Cherokee, NC: damn sad.
The town of Cherokee and the areas of Western North Carolina has been part of the homelands of the Cherokee people for centuries upon centuries. And yes – you still see clear signs of Indian presence in the town, even though most of the Cherokees in the 1830s were gathered, dispossessed and made to walk six months, 1,200 miles west, killing roughly one in four.
Depending on from which road you enter downtown Cherokee, the first thing you see is either a small stage with a scruffy looking bison and a sign promising Live Indian Shows, a 20 foot Cherokee statue advertising Indian Tattoos – or the Indian casino.
Despite my anti-gambling sensibilities, I suspect the casino might be one of the better thing to have happened to this town, in that tribal gambling at least generates a stream of revenue for tribe members. As of 2005, each member of the 13,000+ strong tribe received $8,000 from casino profits. Compared to the times before the casino opened in 1995, when most tribe members “were poor, almost totally dependent on the federal government for subsistence,” the opening of the casino meant dramatic improvements in everything from jobs to education to health care for the tribe, according to then chief Joyce Dugan.
But for the rest of the town… Its current motto is “Trails of Legends and Adventures” – how about changing that to “Cringeworthy?”
Well, at least judging by its main street.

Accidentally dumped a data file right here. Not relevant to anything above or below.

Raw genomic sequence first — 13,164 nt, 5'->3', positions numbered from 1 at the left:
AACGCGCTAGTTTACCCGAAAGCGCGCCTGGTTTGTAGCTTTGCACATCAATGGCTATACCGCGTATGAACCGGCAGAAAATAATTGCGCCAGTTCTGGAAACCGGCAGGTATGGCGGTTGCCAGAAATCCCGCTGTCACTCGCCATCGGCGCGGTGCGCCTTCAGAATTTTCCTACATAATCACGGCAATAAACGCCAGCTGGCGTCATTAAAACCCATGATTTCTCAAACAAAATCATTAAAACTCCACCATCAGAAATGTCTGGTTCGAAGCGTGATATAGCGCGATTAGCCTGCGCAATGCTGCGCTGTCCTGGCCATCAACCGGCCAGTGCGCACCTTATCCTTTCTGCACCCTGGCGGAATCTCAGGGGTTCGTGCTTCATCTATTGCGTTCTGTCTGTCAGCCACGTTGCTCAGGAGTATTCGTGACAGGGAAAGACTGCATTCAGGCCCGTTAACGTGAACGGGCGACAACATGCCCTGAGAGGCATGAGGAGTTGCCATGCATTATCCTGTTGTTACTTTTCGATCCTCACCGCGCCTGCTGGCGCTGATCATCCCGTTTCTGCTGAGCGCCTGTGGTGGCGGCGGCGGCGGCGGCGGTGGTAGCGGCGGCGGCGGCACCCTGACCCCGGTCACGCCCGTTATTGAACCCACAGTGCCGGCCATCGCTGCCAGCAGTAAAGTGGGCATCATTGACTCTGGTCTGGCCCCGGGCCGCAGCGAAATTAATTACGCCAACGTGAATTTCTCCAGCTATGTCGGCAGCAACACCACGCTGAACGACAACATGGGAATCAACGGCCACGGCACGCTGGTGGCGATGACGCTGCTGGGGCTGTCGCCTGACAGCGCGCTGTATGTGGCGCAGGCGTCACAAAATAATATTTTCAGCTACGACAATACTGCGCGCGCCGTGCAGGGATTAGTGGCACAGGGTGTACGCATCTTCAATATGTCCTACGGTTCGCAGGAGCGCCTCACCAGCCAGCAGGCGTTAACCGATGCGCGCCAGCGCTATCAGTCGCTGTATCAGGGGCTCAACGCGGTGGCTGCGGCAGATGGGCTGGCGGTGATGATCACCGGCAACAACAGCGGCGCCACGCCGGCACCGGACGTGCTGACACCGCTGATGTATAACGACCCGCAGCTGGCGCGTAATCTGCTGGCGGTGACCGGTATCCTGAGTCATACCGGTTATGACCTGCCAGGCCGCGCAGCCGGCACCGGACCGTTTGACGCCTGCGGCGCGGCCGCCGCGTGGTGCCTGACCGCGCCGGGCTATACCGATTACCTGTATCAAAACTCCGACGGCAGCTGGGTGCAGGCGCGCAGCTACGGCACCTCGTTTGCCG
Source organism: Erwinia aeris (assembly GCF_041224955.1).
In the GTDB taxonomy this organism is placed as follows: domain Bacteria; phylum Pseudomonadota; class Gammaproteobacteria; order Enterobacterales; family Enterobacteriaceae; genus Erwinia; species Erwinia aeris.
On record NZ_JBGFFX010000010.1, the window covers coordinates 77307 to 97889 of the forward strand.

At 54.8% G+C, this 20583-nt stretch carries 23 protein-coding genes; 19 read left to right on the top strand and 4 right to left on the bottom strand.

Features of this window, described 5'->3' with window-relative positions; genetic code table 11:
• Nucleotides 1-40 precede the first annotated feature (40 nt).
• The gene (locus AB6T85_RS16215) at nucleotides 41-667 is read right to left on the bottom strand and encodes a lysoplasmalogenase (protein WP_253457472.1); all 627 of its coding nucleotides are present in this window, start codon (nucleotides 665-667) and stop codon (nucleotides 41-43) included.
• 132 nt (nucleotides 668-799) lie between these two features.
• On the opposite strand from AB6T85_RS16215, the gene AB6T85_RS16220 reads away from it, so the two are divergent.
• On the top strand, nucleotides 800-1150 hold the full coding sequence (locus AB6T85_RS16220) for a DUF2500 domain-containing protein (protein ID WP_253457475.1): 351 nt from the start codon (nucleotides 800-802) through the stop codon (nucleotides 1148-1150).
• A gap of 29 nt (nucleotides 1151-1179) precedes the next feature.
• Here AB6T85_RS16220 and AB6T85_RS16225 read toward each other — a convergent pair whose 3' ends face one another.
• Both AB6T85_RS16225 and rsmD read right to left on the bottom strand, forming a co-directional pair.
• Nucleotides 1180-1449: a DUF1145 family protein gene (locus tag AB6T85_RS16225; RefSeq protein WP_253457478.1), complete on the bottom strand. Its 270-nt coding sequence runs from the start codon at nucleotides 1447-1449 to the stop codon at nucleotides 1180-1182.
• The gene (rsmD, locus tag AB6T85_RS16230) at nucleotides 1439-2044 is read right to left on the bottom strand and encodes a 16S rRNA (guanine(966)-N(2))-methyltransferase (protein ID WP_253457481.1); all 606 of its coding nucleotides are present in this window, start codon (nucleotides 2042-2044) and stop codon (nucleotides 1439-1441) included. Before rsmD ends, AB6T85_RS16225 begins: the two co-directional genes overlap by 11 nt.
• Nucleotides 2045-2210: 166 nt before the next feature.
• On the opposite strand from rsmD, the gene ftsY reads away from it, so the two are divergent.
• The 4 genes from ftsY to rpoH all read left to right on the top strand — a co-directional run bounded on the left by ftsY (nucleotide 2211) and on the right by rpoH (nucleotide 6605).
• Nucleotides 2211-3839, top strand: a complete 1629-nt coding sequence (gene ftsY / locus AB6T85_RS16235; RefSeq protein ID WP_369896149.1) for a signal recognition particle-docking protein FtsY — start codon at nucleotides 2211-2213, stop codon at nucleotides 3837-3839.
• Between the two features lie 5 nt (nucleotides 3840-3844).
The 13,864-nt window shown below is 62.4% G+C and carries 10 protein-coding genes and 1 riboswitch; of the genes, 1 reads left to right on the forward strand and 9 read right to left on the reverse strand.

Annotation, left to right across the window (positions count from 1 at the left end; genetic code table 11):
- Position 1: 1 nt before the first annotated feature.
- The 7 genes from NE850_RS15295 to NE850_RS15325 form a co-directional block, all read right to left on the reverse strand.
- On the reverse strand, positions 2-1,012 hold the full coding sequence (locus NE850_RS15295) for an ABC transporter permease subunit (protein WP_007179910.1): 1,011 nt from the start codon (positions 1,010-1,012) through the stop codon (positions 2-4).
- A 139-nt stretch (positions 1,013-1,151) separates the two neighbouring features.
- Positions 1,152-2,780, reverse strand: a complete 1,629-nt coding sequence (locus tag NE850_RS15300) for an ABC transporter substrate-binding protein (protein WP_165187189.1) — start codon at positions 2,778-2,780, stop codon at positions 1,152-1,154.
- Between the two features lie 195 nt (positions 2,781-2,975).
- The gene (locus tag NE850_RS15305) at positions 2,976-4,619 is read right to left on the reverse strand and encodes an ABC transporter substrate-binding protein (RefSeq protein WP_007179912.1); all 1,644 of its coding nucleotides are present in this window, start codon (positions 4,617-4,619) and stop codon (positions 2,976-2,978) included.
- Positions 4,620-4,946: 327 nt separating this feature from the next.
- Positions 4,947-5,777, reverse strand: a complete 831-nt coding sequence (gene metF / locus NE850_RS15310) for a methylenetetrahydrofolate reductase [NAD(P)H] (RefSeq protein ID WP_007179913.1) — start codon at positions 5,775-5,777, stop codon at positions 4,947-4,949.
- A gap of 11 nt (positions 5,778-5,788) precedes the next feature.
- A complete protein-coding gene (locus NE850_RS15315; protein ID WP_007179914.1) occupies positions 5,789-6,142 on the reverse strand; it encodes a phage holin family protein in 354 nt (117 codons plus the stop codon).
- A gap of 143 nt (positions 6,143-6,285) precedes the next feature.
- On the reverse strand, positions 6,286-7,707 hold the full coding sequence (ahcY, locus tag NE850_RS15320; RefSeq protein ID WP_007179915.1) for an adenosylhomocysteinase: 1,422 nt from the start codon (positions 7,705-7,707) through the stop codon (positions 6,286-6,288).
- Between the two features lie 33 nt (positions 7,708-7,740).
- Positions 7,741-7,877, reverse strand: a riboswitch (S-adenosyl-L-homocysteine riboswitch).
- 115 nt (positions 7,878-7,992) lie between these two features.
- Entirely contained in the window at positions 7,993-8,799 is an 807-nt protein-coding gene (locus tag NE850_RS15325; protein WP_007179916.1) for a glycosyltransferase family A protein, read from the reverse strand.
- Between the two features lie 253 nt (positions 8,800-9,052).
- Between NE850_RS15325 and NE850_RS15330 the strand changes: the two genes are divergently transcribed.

There is a museum, as well as a reconstructed Indian village, that might very well be decent and respectful attractions, but they weren’t open when I passed through town so I wouldn’t know. There is also a historic play on the story of the Cherokee Indians that’s been running daily for over 60 years, so obviously that’s got something going for itself.
But ah, yes, the main street. Here, tribal pride is a commodity, a photo-op, a souvenir – all in the most tasteless of manners. A sign saying “Dance show by a full blooded?” That is so very, very wrong. No disrespect to the tribal members who for whatever reason feel compelled to partake in this, but this has to make more people than me feel uncomfortable.
There are also the bear pens.
* The Place Where They Cried – Nu na da ul tsun yi – is the Cherokee expression for the events in 1838 in which they were forcibly removed from their lands in the Southeastern United States, resulting in the deaths of approximately 4,000 Cherokees. Today’s Eastern Band members are direct descendents of those who avoided the forced removal.